The proposed research will evaluate the performance of the two methods that are used for the study of fertility control in historical and developing- country populations for which there is no direct information on the use of birth control. The research seeks to demonstrate how well each method measures what it purports to measure, to delineate the circumstances under which the two methods produce answers that differ in useful and important ways, and thereby to identify strategies for optimal use of the two methods. No previous research has evaluated the ability of these methods to describe either levels or trends in fertility behaviors in a simulated population in which the investigator knows precisely the fertility control strategies being implemented. Neither has there been extensive research using survey data to compare the results about levels or trends in fertility control obtained from these methods with direct information on the levels or trends in prevalence of contraceptive use. This research will fill both gaps. The Coale-Trussell model (M&m) and Cohort Parity Analysis (CPA) approach the measurement of fertility control in different ways and produce parameters that correspond to different notions of the dynamics underlying fertility transitions. They share, however, a common point of departure -- each method compares the populations under study (the target population) to some model population (the standard population) that is thought not to be practicing fertility control. The methods differ in the way they make the comparison and in the types of fertility behaviors that are thought to reflect deliberate control. Testing and clarifying these techniques is important for further progress in understanding the dynamics of fertility transitions. We will use simulation techniques to address several questions, including: How well does CPA distinguish deliberate controllers from non-controllers? How successful is CPA in distinguishing the extent of control from amount of control? Can unobserved population heterogeneity of the type addressed by CPA lead the M&m technique to conclude that fertility control is absent? Estimating both the CPA and M&m parameters from survey data collected by the DHS, we will address the following questions. How well do the estimates of the extent of fertility control implied by CPA correspond to reports of contraceptive use? How do the estimated parameters M and m correlate with breastfeeding behavior, the extent of contraceptive use for spacing births (among women who want more children) and the extent of contraceptive use for stopping further childbearing (among women who want no more children)? In the context of both simulated and real data (from countries in which the DHS was preceded by a WFS), we will also address whether the methods can identify trends in fertility control. Even if the methods cannot identify well levels of control, they may perform well when assessing trends because the population at the earlier time becomes (implicitly or explicitly) the standard for the target population at the later time. If, however, the methods cannot identify trends in control, then they will have little value in the quest to understand fertility transitions.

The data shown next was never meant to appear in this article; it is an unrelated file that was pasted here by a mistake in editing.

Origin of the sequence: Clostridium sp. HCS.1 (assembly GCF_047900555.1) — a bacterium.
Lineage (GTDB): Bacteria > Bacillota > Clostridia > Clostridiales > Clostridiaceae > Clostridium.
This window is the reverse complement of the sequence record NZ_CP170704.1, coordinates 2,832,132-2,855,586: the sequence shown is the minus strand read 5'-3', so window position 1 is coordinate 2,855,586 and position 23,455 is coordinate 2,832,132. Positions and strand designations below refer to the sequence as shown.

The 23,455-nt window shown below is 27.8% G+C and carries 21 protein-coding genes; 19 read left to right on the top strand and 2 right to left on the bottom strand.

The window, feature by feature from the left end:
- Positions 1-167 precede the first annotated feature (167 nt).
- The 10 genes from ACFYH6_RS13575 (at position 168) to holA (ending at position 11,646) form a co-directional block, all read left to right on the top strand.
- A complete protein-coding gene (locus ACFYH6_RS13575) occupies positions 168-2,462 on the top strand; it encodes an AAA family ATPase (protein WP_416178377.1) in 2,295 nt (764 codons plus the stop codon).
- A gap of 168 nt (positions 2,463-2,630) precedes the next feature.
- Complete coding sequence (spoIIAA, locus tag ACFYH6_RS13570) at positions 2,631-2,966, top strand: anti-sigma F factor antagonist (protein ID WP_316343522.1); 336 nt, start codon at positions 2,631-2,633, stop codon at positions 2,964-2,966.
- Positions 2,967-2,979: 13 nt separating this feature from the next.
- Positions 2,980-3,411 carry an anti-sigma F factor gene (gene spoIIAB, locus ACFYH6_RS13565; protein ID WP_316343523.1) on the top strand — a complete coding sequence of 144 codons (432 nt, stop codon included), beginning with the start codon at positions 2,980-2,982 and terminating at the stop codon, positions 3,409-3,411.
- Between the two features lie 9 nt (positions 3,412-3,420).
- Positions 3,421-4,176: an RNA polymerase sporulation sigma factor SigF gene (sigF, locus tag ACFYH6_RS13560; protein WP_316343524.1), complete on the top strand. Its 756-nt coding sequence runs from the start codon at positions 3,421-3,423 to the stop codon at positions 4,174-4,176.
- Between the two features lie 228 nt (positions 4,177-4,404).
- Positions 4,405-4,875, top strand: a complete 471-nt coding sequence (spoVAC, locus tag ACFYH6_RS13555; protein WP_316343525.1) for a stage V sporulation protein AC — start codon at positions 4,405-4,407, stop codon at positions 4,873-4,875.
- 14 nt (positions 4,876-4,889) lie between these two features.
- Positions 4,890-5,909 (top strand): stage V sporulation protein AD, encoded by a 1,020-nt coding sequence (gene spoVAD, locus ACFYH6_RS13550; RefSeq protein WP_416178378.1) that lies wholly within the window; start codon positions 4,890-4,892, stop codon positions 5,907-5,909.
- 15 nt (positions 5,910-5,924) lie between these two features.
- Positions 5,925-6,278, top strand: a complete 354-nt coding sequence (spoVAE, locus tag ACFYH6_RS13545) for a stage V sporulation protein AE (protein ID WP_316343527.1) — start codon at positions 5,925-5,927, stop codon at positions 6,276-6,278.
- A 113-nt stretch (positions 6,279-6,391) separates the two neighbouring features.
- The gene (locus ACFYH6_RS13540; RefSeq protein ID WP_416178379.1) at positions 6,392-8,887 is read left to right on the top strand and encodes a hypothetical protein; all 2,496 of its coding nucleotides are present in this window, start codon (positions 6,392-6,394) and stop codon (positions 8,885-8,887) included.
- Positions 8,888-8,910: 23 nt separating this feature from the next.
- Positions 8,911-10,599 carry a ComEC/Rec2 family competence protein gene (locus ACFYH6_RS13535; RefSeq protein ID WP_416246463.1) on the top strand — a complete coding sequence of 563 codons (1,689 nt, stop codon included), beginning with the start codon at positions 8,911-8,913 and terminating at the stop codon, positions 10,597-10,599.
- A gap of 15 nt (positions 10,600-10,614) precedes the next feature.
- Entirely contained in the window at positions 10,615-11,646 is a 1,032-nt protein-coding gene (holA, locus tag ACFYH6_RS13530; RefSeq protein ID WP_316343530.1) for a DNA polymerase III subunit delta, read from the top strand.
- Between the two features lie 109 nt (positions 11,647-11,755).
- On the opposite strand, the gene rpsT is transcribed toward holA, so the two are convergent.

National Institute of Health (NIH)
Eunice Kennedy Shriver National Institute of Child Health & Human Development (NICHD)
Research Project (R01)
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Social Sciences and Population Study Section (SSP)
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Princeton University
Other Domestic Higher Education
United States
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Guinnane, T W; Okun, B S; Trussell, J (1994) What do we know about the timing of fertility transitions in Europe? Demography 31:1-20